This article examines how to use images in Xamarin.iOS, both application support images (such as icons, loading images, etc.) and images within applications (such as images applied to controls). It also covers how to use your IDE to incorporate images as well as how to interact with images from code.
Xamarin.iOS makes it easy to add great artwork to your iOS applications. This article looks at how to use Xamarin.iOS to take advantage of iOS image support. iOS defines two basic categories where icons and images are used, application support images and images applied to controls. In both cases, iOS has built in support for handling various device resolutions. More specifically, here are the three iOS image-handling topics we’re going to cover in this article:
- Application Support Images – These include image locations defined by the system such as application icons, loading screens, settings, and spotlight search icons.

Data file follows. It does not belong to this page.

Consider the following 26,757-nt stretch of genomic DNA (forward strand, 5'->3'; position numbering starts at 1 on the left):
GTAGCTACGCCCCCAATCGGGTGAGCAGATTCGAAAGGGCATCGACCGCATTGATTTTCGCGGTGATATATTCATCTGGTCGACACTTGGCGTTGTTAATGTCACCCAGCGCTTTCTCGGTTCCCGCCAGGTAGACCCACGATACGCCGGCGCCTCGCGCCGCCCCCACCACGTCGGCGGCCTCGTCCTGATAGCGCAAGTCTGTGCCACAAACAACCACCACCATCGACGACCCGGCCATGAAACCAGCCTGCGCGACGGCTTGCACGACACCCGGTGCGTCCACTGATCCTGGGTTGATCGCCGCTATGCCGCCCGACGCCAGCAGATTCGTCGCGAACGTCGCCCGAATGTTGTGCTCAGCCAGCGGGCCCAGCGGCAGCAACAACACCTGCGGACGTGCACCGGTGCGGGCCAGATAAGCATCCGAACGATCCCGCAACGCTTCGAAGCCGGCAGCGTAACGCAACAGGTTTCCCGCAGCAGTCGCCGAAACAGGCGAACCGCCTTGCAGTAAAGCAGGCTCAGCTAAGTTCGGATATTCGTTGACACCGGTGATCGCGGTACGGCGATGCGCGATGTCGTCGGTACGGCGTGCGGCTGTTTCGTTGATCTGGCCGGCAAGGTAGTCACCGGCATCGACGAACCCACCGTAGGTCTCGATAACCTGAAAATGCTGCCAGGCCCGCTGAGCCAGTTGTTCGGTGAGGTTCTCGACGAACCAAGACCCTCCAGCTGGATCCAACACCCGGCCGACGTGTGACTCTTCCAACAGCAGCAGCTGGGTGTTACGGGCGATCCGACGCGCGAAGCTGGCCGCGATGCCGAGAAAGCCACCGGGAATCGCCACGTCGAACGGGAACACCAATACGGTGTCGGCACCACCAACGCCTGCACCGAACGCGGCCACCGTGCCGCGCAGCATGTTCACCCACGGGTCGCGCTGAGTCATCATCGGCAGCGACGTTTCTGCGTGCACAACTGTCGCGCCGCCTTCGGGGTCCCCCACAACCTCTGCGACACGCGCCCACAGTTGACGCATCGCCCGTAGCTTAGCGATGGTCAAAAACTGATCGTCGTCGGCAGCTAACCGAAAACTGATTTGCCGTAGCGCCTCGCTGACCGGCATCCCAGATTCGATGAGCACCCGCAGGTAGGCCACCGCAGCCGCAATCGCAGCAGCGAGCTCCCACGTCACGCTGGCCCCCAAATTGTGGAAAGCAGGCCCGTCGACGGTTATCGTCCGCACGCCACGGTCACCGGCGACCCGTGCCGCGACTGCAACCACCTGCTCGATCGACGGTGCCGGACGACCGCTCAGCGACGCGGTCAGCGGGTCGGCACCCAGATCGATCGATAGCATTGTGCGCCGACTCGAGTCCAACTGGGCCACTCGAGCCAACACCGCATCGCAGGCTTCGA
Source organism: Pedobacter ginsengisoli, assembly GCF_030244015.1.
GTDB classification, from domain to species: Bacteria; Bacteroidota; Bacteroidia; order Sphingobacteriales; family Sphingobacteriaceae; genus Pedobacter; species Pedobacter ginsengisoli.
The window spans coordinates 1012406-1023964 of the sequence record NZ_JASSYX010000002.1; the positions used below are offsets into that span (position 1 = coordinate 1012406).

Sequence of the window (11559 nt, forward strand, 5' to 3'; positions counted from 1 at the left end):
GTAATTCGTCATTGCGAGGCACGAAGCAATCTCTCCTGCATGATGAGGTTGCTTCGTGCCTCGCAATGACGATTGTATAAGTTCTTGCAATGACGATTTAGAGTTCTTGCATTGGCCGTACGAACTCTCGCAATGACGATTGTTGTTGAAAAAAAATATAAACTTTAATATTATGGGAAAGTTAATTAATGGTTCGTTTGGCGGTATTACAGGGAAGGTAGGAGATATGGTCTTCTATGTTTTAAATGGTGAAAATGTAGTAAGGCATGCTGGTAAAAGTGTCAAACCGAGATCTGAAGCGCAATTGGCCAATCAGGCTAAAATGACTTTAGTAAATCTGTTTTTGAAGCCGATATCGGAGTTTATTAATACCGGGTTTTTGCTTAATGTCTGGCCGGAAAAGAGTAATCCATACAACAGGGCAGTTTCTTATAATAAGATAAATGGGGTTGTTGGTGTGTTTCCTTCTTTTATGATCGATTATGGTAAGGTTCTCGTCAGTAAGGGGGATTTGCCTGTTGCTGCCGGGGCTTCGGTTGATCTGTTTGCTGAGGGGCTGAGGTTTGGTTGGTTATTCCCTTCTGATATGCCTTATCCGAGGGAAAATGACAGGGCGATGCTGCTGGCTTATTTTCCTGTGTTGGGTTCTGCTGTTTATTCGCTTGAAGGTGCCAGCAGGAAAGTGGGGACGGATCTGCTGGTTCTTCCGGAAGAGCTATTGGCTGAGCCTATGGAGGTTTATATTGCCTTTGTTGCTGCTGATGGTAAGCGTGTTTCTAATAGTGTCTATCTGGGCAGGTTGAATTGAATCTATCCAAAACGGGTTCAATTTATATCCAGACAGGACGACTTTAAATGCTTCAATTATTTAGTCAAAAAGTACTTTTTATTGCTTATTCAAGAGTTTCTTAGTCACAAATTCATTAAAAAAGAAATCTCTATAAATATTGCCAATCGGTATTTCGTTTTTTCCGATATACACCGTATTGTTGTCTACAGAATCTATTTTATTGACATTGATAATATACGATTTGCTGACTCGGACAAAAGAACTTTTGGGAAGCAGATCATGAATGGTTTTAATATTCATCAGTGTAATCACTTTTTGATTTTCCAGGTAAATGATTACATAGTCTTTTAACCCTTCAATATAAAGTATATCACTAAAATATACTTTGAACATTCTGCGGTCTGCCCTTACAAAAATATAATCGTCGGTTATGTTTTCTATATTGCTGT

- Resolution Independent Images – iOS includes built-in support for working with images across different device resolutions
- Images in Code – The UIImage class includes methods for loading images that can be applied to controls.
Application Support Images
There are several different places where iOS uses images to support applications. Application icons and launch screen images are two of the types of images used in this way. For example, here are three iOS 7 screenshots on the iPad that illustrate the main application icon, the icons that show up in spotlight, and the icons on the Settings screen:
Applications that target iOS 7 and later require only the following icons (all sizes are given in pixels):
|Image||Platform||Normal size||Retina (@2x)|
|Spotlight search results||All||40x40||80x80|
The following table lists the various images required by iOS 6.1 and earlier:
|Image||Description||iPhone||iPhone Retina Display||iPad||iPad Retina Display||iPhone5|
|Application Icon||Icon displayed on the device’s home screen, used to launch an application.||57x57||114x114||72x72||144x144||114x114|